Another factor that has improved over the years is our patient selection process. Our understanding of corneal biomechanics and the advances in diagnostic technologies have allowed us to exclude patients who would be poor candidates for LASIK. Notably, we now have many more ways of measuring the cornea and other anterior segment structures than we did 30 years ago. Corneal topography and tomography—whether generated using Scheimpflug imaging, OCT, or Placido rings—have significantly improved our ability to evaluate the cornea. We also have tools that allow us to gauge corneal strength and rigidity, for instance by measuring corneal hysteresis.
We also have more tools to help us evaluate the health of the ocular surface. In earlier days, we did not appreciate the importance of optimizing the ocular surface and treating dry eye disease in patients preoperatively in order to prevent discomfort in the postoperative period. Now, with tools to measure the osmolarity of the tear film, detect biomarkers for inflammation, and to functionally and objectively evaluate the ocular surface, we have a better idea of corneal surface health, and we can exclude patients who are poor candidates for LASIK or first treat them to improve the health of the ocular surface.
The factor that is probably the biggest concern for LASIK surgeons today is the possibility of future ectasia. We have learned a lot about the limits of LASIK, and we understand when to recommend another procedure, such as phakic IOL implantation, rather than LASIK in a patient who is a poor candidate.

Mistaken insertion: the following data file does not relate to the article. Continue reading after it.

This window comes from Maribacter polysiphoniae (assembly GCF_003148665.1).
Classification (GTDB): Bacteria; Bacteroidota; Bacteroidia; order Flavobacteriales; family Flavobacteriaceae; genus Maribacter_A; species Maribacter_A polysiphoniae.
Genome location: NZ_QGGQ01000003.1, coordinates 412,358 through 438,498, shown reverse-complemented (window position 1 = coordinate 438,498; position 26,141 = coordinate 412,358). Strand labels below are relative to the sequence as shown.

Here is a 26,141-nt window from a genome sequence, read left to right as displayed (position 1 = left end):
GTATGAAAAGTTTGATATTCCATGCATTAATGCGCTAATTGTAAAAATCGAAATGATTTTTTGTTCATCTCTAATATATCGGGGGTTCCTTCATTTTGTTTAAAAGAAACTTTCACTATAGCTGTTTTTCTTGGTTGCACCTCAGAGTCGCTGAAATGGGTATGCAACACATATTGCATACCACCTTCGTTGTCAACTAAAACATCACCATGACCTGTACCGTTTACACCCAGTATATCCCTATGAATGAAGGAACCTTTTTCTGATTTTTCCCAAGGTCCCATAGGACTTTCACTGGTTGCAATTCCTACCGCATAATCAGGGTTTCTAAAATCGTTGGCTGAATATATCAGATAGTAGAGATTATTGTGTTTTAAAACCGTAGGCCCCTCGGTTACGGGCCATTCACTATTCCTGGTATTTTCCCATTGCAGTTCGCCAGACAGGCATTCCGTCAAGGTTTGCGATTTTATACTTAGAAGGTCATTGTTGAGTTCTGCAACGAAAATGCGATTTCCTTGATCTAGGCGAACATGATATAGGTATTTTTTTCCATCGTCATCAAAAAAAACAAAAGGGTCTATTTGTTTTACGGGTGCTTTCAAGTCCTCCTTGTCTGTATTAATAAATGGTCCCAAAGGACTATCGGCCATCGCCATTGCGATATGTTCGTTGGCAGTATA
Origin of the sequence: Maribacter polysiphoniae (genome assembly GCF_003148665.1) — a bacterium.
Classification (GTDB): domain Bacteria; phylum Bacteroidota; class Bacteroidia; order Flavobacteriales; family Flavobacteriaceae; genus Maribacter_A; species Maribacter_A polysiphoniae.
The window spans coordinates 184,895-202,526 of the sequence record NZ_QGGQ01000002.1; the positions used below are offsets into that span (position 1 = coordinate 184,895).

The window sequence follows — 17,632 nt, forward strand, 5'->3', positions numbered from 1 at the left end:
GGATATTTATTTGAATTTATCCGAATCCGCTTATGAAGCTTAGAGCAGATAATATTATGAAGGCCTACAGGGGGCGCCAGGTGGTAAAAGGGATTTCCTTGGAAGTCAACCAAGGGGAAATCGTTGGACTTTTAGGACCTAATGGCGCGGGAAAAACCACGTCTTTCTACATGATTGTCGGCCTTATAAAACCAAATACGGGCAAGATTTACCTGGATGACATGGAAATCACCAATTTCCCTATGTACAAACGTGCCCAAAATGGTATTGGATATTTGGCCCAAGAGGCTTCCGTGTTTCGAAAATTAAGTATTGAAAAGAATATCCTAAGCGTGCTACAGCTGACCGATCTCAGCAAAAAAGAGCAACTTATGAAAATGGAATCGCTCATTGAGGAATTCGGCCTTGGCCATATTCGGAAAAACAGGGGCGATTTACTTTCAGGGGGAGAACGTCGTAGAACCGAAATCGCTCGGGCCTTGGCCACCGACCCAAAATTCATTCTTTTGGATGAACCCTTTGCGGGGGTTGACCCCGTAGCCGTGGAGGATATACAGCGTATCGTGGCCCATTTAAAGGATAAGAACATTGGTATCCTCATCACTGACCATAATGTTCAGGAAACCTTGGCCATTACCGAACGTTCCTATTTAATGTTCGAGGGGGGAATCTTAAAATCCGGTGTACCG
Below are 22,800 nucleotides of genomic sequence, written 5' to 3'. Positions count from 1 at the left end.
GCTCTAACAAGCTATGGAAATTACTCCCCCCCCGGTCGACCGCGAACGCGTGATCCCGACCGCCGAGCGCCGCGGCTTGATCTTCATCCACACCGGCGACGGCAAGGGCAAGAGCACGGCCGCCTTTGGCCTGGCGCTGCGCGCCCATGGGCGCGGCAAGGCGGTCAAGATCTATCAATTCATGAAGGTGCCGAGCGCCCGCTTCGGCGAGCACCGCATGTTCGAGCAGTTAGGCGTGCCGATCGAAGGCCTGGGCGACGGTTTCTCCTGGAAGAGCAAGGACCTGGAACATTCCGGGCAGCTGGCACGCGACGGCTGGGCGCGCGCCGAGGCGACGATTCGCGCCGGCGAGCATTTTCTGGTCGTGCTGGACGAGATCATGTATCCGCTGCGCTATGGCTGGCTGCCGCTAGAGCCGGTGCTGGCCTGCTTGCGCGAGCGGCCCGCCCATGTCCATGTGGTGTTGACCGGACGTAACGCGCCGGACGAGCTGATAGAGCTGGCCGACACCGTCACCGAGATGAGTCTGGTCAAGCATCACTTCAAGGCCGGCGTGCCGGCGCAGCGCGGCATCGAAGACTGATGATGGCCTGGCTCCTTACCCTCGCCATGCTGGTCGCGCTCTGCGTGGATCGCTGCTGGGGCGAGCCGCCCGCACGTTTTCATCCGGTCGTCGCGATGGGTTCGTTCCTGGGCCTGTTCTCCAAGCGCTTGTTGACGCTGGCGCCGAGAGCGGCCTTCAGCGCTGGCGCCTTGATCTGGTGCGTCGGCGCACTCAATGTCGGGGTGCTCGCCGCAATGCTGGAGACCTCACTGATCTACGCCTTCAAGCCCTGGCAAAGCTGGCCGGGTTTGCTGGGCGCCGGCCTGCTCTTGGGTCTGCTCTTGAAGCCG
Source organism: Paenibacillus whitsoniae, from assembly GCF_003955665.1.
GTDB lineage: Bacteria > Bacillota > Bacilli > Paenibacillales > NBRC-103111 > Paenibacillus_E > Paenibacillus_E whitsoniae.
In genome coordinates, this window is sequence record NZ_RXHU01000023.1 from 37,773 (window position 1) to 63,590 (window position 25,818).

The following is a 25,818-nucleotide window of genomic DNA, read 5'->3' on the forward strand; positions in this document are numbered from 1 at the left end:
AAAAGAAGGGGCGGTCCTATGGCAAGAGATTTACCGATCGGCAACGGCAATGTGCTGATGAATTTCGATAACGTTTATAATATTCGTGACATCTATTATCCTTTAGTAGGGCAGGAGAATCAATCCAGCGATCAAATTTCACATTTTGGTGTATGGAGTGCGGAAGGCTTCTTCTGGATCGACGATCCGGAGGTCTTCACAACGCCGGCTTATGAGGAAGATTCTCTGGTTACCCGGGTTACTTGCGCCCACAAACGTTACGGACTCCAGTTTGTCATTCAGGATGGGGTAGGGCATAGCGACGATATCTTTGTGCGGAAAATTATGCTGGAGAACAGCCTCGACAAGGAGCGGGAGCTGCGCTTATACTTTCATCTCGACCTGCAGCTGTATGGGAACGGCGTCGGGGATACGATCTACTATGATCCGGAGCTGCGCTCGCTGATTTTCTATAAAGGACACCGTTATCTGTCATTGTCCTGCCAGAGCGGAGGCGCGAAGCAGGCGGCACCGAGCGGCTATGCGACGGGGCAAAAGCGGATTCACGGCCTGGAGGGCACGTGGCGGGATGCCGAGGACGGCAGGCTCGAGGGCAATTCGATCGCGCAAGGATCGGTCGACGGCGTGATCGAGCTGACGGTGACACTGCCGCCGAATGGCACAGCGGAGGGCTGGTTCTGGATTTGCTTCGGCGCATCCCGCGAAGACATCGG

One technology that can potentially help stave off corneal ectasia in patients with thin corneas is CXL, which is becoming a valuable tool for increasing collagen bonds in the cornea. Some practitioners are using CXL in combination with corneal laser refractive surgery with the goal of expanding the eligible patient population. This is a promising development, and we await more data on how CXL can be used in conjunction with LASIK and surface ablation procedures. (For more on CXL, see What’s Hot and What’s Heating Up in CXL later in this issue.)
I mentioned earlier that LASIK has become a standard tool in the refractive surgeon’s toolbox. I would like to say, however, that this does not mean it is a simple procedure that can be taken lightly. Yes, LASIK is a commonly performed procedure that usually has extremely good results with no complications. But we must not forget that it is an invasive surgical procedure that we perform on the healthy eyes of healthy patients, and it can—luckily, rarely—have serious complications.
Over the years, competition has cheapened this procedure in the eyes of much of the general public. Some chains persist in offering LASIK at tremendous discounts. I believe this is a serious mistake. Somehow, our profession has allowed this situation, whereby a valuable surgical procedure is treated as something simple that could be done by anyone.
Maybe this battle has been lost already, but I think it is our responsibility to try to fight it again. In our marketing and in our dealings with the public, we need to insist that LASIK is surgery, albeit a quick procedure with extremely fast functional rehabilitation. But it is not a commodity that can be done on an assembly line. It is a delicate procedure, performed by talented surgeons, with individualized results crafted for each patient. If we treat LASIK in this way, maybe it will be around for another 30 years and beyond.
1. What is refractive surgery? American Academy of Ophthalmology. December 12, 2015. https://www.aao.org/eye-health/treatments/what-is-refractive-surgery. Accessed October 26, 2018.